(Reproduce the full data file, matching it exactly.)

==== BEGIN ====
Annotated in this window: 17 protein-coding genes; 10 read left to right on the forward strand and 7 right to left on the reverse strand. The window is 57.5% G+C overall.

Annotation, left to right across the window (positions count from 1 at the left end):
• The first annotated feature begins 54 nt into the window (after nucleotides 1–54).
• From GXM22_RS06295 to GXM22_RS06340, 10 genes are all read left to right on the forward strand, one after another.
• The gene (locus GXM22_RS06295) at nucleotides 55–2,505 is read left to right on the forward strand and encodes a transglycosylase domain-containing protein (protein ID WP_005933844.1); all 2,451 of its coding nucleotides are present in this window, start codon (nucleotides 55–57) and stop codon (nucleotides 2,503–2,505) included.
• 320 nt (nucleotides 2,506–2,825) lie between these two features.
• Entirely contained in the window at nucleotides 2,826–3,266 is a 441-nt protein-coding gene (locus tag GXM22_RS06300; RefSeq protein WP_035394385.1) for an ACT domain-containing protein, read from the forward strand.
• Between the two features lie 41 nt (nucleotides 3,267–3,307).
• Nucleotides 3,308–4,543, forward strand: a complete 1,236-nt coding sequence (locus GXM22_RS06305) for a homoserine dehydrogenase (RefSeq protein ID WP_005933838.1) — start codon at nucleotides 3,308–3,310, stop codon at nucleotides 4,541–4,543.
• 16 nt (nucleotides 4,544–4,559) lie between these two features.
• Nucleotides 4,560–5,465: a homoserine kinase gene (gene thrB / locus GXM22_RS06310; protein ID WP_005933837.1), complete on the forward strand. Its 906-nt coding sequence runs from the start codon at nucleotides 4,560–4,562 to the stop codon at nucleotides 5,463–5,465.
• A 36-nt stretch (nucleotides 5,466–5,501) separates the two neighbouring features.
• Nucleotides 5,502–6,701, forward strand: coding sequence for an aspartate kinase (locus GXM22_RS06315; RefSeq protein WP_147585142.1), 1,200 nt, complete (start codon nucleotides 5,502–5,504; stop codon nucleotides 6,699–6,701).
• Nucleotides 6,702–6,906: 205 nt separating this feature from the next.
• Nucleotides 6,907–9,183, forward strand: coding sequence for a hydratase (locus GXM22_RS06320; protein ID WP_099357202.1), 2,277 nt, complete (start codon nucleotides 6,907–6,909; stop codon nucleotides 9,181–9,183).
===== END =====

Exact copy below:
Annotated in this window: 17 protein-coding genes; 10 read left to right on the forward strand and 7 right to left on the reverse strand. The window is 57.5% G+C overall.

Annotation, left to right across the window (positions count from 1 at the left end):
• The first annotated feature begins 54 nt into the window (after nucleotides 1–54).
• From GXM22_RS06295 to GXM22_RS06340, 10 genes are all read left to right on the forward strand, one after another.
• The gene (locus GXM22_RS06295) at nucleotides 55–2,505 is read left to right on the forward strand and encodes a transglycosylase domain-containing protein (protein ID WP_005933844.1); all 2,451 of its coding nucleotides are present in this window, start codon (nucleotides 55–57) and stop codon (nucleotides 2,503–2,505) included.
• 320 nt (nucleotides 2,506–2,825) lie between these two features.
• Entirely contained in the window at nucleotides 2,826–3,266 is a 441-nt protein-coding gene (locus tag GXM22_RS06300; RefSeq protein WP_035394385.1) for an ACT domain-containing protein, read from the forward strand.
• Between the two features lie 41 nt (nucleotides 3,267–3,307).
• Nucleotides 3,308–4,543, forward strand: a complete 1,236-nt coding sequence (locus GXM22_RS06305) for a homoserine dehydrogenase (RefSeq protein ID WP_005933838.1) — start codon at nucleotides 3,308–3,310, stop codon at nucleotides 4,541–4,543.
• 16 nt (nucleotides 4,544–4,559) lie between these two features.
• Nucleotides 4,560–5,465: a homoserine kinase gene (gene thrB / locus GXM22_RS06310; protein ID WP_005933837.1), complete on the forward strand. Its 906-nt coding sequence runs from the start codon at nucleotides 4,560–4,562 to the stop codon at nucleotides 5,463–5,465.
• A 36-nt stretch (nucleotides 5,466–5,501) separates the two neighbouring features.
• Nucleotides 5,502–6,701, forward strand: coding sequence for an aspartate kinase (locus GXM22_RS06315; RefSeq protein WP_147585142.1), 1,200 nt, complete (start codon nucleotides 5,502–5,504; stop codon nucleotides 6,699–6,701).
• Nucleotides 6,702–6,906: 205 nt separating this feature from the next.
• Nucleotides 6,907–9,183, forward strand: coding sequence for a hydratase (locus GXM22_RS06320; protein ID WP_099357202.1), 2,277 nt, complete (start codon nucleotides 6,907–6,909; stop codon nucleotides 9,181–9,183).